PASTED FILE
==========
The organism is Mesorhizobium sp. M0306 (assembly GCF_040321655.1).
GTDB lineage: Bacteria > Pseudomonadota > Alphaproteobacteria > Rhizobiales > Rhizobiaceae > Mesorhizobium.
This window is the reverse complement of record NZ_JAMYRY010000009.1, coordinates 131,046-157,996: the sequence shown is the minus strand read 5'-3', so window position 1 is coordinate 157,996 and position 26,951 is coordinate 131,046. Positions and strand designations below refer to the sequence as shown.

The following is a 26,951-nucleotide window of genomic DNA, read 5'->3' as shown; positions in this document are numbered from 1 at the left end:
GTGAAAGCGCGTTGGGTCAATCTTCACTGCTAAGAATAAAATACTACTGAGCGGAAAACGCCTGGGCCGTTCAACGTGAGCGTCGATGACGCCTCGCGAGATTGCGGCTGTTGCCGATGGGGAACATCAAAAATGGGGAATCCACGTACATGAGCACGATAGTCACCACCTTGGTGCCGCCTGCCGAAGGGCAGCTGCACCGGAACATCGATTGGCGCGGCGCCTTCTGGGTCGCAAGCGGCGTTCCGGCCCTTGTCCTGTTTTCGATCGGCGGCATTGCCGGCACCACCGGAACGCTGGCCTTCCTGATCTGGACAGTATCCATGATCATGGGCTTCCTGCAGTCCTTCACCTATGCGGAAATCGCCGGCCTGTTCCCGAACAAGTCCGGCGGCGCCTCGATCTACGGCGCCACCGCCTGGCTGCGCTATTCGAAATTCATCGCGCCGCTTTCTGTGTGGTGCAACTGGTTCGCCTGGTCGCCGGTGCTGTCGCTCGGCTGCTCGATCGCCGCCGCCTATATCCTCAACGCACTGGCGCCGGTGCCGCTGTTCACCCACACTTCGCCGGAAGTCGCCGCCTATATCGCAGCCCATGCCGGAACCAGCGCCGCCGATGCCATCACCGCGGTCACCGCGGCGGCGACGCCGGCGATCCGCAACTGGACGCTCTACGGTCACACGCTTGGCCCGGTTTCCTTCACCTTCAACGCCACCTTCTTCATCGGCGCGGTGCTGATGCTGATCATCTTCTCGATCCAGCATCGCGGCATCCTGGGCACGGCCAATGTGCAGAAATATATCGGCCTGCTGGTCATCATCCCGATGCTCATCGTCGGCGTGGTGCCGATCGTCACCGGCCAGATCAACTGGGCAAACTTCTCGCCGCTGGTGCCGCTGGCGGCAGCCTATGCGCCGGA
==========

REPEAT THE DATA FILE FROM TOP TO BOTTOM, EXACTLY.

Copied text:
The organism is Mesorhizobium sp. M0306 (assembly GCF_040321655.1).
GTDB lineage: Bacteria > Pseudomonadota > Alphaproteobacteria > Rhizobiales > Rhizobiaceae > Mesorhizobium.
This window is the reverse complement of record NZ_JAMYRY010000009.1, coordinates 131,046-157,996: the sequence shown is the minus strand read 5'-3', so window position 1 is coordinate 157,996 and position 26,951 is coordinate 131,046. Positions and strand designations below refer to the sequence as shown.

The following is a 26,951-nucleotide window of genomic DNA, read 5'->3' as shown; positions in this document are numbered from 1 at the left end:
GTGAAAGCGCGTTGGGTCAATCTTCACTGCTAAGAATAAAATACTACTGAGCGGAAAACGCCTGGGCCGTTCAACGTGAGCGTCGATGACGCCTCGCGAGATTGCGGCTGTTGCCGATGGGGAACATCAAAAATGGGGAATCCACGTACATGAGCACGATAGTCACCACCTTGGTGCCGCCTGCCGAAGGGCAGCTGCACCGGAACATCGATTGGCGCGGCGCCTTCTGGGTCGCAAGCGGCGTTCCGGCCCTTGTCCTGTTTTCGATCGGCGGCATTGCCGGCACCACCGGAACGCTGGCCTTCCTGATCTGGACAGTATCCATGATCATGGGCTTCCTGCAGTCCTTCACCTATGCGGAAATCGCCGGCCTGTTCCCGAACAAGTCCGGCGGCGCCTCGATCTACGGCGCCACCGCCTGGCTGCGCTATTCGAAATTCATCGCGCCGCTTTCTGTGTGGTGCAACTGGTTCGCCTGGTCGCCGGTGCTGTCGCTCGGCTGCTCGATCGCCGCCGCCTATATCCTCAACGCACTGGCGCCGGTGCCGCTGTTCACCCACACTTCGCCGGAAGTCGCCGCCTATATCGCAGCCCATGCCGGAACCAGCGCCGCCGATGCCATCACCGCGGTCACCGCGGCGGCGACGCCGGCGATCCGCAACTGGACGCTCTACGGTCACACGCTTGGCCCGGTTTCCTTCACCTTCAACGCCACCTTCTTCATCGGCGCGGTGCTGATGCTGATCATCTTCTCGATCCAGCATCGCGGCATCCTGGGCACGGCCAATGTGCAGAAATATATCGGCCTGCTGGTCATCATCCCGATGCTCATCGTCGGCGTGGTGCCGATCGTCACCGGCCAGATCAACTGGGCAAACTTCTCGCCGCTGGTGCCGCTGGCGGCAGCCTATGCGCCGGA